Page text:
A meal that could arguably drum up suspicion from the get-go, casserole has a history of being a thick, creamy jungle of who knows what. However, sometimes it could just be a savory cascade of all your favorite goodies inside a deliciously layered festival of flavor.

Brussels Sprouts

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Well, well, well… look what food’s become the big ticket item in hip gastropubs these days, the food that was steamy, bland nonsense back in the day. This is a food that sincerely, wholly depends on who’s at the kitchen’s helm. It could either be crispy Heaven or boiled Hell.


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A loaf of meat? Incredible. A loaf of meat? Gross. Yes, this truly drove a wedge between families, as some would consider it a mysterious piece of meat combo that could get you insanely sick or a wonderful combination of all things savory.

Banana Pudding

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A relic leftover from the era when suburbia exploded, this recipe features a crazy amount of cream (just as a lot of things did back then). Not everyone was into that as youths. In fact, some kids hate biting into such floofy nonsense, only to get a bite of a Nilla Wafer, which wasn’t exactly Oreo. But then there were those who adored banana pudding. It was unique! It was carefree sugary mania! It tasted like a season that didn’t exist! In short, it was paradise found.


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This one definitely carries over into adulthood, with some of the kids who hated mushrooms turning into fungi lovers. Growing up, this could make or break pizza. They could be tolerated or savored in soups. It was sibling against sibling, spouse against spouse; rare was it for an entire household to agree if mushrooms were good.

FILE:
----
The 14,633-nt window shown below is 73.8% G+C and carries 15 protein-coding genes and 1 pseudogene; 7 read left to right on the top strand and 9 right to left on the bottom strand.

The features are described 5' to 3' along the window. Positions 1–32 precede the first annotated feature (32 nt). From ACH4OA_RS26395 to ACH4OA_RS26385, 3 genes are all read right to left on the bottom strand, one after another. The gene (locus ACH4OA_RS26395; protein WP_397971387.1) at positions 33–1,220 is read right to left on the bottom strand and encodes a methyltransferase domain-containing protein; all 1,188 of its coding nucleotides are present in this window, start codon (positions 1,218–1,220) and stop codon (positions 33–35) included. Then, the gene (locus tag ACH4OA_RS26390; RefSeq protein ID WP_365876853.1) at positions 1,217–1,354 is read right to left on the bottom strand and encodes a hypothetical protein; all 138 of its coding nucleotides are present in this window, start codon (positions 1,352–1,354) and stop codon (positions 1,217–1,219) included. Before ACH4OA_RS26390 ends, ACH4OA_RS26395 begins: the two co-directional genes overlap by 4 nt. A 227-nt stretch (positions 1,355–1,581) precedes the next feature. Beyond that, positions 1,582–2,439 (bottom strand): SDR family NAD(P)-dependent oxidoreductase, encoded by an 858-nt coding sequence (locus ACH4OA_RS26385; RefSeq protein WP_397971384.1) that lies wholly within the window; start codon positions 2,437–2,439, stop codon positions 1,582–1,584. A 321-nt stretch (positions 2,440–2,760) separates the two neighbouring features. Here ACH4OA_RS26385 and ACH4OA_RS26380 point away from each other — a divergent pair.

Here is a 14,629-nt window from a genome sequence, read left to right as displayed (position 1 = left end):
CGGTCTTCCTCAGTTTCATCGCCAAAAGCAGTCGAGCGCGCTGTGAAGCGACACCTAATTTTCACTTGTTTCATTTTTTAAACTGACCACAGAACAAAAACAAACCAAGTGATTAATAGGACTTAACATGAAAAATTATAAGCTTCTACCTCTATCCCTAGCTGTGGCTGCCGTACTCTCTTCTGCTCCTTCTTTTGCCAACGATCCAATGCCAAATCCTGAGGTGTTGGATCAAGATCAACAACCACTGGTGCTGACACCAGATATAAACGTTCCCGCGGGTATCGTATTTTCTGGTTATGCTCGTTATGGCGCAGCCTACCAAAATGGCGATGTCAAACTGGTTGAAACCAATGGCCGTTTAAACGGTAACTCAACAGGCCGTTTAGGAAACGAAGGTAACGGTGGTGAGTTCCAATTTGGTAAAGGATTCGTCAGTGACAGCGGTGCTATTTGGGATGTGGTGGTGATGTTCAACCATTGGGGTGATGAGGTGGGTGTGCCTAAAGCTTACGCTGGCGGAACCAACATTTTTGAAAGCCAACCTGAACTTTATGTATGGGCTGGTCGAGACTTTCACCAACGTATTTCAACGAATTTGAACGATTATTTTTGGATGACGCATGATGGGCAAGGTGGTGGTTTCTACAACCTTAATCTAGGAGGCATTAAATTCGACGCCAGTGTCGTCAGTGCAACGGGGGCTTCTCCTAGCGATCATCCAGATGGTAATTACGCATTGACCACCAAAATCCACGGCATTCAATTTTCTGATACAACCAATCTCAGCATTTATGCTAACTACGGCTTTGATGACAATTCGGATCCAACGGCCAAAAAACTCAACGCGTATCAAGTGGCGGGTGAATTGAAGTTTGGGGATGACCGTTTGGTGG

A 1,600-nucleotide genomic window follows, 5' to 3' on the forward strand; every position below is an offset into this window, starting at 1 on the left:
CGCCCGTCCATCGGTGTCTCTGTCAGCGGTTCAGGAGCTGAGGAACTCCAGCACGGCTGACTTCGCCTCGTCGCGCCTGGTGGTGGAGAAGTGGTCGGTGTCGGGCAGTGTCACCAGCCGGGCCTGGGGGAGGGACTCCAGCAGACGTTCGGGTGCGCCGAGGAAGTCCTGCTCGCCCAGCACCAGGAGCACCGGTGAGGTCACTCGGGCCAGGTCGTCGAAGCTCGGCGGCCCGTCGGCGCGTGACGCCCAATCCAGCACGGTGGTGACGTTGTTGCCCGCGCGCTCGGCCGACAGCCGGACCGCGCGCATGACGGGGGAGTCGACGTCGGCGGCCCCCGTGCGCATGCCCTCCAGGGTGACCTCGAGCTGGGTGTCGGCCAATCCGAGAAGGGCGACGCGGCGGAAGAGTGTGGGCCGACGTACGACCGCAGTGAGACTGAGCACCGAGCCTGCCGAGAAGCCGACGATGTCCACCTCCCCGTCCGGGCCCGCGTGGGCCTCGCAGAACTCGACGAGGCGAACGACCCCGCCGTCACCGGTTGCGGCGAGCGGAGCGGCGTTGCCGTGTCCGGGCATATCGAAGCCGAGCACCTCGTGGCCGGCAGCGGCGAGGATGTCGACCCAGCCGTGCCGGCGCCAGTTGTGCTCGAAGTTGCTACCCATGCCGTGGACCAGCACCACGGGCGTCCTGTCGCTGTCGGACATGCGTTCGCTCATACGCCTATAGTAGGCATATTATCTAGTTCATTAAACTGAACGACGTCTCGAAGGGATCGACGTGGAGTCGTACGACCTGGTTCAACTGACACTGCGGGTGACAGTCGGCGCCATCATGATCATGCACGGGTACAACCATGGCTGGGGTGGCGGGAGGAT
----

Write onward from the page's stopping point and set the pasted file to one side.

Goat Cheese

When it comes to tang, goat cheese would basically slap around your tastebuds. You were just trying to enjoy your pizza, sandwich, or what have you, and in came this flavor that was super tangy aggressive and entirely without chill. But for others, it was such a weird, unique flavor you couldn’t help but love it. Goat cheese took otherwise predictable meals and gave them a tangy, cheesy twist. It was always just the right amount too, so it never got to be too wild.

Black Licorice

To you, this was either a lie posing as candy or a very unique sweet treat that not enough folk appreciated. Some argued it was for old people; some argued that most people’s mouths are just broken. It was either a pungent funk or a pleasant surprise. No one will ever agree and we’ll fight about black licorice until we’re all dead.


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These remain insanely divisive, but everything was magnified when we were kids. For the most part, these were too weird to add to anything and even stranger to add little fish to the most sacred of all kid’s meals — pizza. But to those craving salty meat, what delivered like anchovies? Plus, they always came in a bunch, so it felt like a relentlessly giving snack.

Nilla Wafers